Earlier this year, Shanghai endured a severe lockdown that trapped residents in their homes for eight weeks. Some residents were unable to get the food, medicine and healthcare they needed; others suffered mental health trauma. Vera, a 30-year-old finance professional who was born and raised in Shenzhen, visited Shanghai for a business trip in March. Her week-long visit turned into a five-week ordeal due to the lockdown: “I lost all sense of time and self. I was stuck alone inside the apartment everyday… connected to the outside world only if I turned on VPN,” she told Fortune on the condition that, like other young Chinese interviewed for this story, that her last name not be used fearing backlash from her boss or future employers. “I consider myself an emotionally tough person, but by the twelfth day, I began breaking down,” she said.
In subsequent months, a series of protests by Chinese homeowners refusing to pay their mortgages rocked China’s already-embattled property sector. It further dampened people’s confidence in the economy because citizens had become accustomed to real estate as a safe investment vehicle that offered outsized returns.
The recent events shattered Vera’s confidence in the authorities and led her to question China’s economic future for the first time. “I always thought I’d want to stay in China and buy a home. Now I’m really not sure,” she said.
Living your best (frugal) life
The events also prompted changes in consumption habits and a gloomier outlook for many young Chinese, like 25-year-old Shanghai resident Daphne, who works in marketing. The pandemic initially shifted Daphne’s spending online. But the shock of the Shanghai lockdowns and mortgage protests “told me things are going wrong. My family and friends’ families have lost a chunk of money on their properties. They can’t bear to think about those losses now. Maybe it’s now time to worry and to save more… it’s better to be safe than sorry,” she told Fortune.
During and prior to the pandemic, Daphne felt empowered to spend a quarter of her income on shopping, dining out, and other activities like karaoke and travel. Now, “at least a handful” of closest friends can’t find a job or have taken a pay cut, while her manager at work says “it’s not the time for a salary review,” she said.
As a result, Daphne has begun paying more attention to money-saving groups on social media. She’s now swapped hotpot at restaurants for home-cooked meals, and has sworn off designer bags for a while.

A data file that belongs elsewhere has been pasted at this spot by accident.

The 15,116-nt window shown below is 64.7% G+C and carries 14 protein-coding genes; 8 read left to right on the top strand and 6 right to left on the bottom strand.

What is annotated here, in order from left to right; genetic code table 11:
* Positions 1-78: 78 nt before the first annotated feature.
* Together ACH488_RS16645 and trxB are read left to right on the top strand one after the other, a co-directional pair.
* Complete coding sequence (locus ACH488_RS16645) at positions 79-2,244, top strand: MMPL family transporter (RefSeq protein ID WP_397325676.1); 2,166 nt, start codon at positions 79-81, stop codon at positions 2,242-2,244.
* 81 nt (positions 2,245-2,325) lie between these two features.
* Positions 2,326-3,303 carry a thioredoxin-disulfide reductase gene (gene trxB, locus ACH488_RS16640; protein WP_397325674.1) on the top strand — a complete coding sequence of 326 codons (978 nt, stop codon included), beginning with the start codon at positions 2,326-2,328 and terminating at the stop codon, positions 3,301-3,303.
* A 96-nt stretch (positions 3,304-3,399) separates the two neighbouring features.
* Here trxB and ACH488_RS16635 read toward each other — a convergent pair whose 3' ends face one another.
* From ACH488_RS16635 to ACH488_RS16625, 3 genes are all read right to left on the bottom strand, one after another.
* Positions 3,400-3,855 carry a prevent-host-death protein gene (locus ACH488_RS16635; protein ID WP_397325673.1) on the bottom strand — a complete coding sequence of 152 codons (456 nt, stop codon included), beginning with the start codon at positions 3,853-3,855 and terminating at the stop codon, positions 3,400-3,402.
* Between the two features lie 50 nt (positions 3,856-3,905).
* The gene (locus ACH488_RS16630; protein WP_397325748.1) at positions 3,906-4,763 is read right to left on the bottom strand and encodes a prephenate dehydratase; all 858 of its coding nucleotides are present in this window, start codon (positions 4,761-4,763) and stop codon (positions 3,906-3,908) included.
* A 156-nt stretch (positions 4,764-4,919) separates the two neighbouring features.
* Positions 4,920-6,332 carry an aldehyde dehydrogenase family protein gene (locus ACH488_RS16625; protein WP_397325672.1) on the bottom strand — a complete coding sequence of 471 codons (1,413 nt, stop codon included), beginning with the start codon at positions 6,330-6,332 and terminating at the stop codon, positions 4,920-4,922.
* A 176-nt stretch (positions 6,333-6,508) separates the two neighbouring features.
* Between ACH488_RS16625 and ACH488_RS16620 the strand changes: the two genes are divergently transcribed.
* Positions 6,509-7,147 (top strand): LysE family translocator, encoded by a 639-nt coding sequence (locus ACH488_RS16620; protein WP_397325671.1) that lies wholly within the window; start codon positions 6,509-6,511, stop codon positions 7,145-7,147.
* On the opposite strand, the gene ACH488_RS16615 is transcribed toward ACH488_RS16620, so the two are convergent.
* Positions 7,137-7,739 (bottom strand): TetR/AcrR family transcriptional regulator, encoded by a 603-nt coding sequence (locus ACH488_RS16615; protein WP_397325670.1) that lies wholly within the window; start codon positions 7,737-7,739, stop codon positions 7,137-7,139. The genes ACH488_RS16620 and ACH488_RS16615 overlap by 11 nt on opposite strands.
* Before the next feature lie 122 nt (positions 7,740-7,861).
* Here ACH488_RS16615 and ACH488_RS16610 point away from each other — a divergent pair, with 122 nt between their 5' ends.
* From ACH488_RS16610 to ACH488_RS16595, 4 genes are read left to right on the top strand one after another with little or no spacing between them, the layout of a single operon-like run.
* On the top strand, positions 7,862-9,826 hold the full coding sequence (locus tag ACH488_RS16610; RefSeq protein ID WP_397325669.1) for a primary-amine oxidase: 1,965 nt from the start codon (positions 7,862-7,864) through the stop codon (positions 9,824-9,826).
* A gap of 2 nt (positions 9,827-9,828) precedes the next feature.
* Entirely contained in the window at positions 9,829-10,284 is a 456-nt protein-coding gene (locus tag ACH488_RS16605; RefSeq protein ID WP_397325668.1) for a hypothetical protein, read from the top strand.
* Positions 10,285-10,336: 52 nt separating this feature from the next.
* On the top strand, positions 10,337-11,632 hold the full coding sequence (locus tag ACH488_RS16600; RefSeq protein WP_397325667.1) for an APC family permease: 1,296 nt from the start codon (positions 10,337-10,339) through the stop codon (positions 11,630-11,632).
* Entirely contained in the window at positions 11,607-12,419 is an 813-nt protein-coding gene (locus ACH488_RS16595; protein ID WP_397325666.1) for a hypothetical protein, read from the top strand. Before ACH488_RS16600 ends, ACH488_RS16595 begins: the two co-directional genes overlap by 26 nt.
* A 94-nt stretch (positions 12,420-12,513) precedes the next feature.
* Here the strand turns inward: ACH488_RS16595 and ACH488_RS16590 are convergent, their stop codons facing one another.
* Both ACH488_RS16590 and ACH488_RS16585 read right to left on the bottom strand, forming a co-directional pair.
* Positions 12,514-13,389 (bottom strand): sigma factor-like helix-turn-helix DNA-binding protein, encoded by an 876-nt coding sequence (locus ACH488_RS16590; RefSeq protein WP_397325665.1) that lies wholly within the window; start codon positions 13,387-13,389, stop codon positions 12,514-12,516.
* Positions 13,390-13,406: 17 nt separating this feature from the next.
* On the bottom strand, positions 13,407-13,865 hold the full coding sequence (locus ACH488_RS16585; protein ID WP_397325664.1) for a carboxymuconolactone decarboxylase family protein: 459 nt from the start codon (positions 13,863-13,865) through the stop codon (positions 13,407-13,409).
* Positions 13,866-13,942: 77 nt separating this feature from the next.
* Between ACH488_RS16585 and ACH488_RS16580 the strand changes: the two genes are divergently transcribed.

Daphne and her friends aren’t alone. China’s youth unemployment rate soared to nearly 20% in July. The country’s general slowdown and government crackdown on tech has led to pay cuts and mass layoffs.
Last year, when Chinese consumption recovered slightly, “affluent Gen Z were a key growth driver… representing up to 80% of the growth of the luxury market,” Jacques Penhirin, a partner at consultancy Oliver Wyman said earlier this year. But “this time around, the affluent Gen Z may react differently, especially since a lack of job security may be something that they have to deal with for the very first time,” Penhirin wrote.
As young Chinese look to save money, the government is pushing them to spend more.
In Shenzhen—a south China tech hub known as the country’s Silicon Valley—the city government rolled out a $15 million stimulus scheme in May that offered subsidies to encourage spending on personal electronics, home appliances, and electric vehicles. The month prior, the city handed out roughly $70 million in consumption vouchers.
Yet these initiatives aren’t enough to stimulate the kind of spending that Beijing needs, experts say.
Sluggish consumption remains a major problem for Beijing’s top policymakers. Chinese Premier Li Keqiang said in a Wednesday speech that the government will do “whatever we can to expand effective investment and promote consumption” to deal with the weak demand.
Beijing has been discussing boosting consumer spending for months, while steering clear of major changes like drastically relaxing its zero-COVID measures or transferring cash to struggling households, research firm Trivium China wrote in a recent note. But until Beijing decides to do so, consumer demand “will continue to flounder,” the analysts said.
Source : Fortune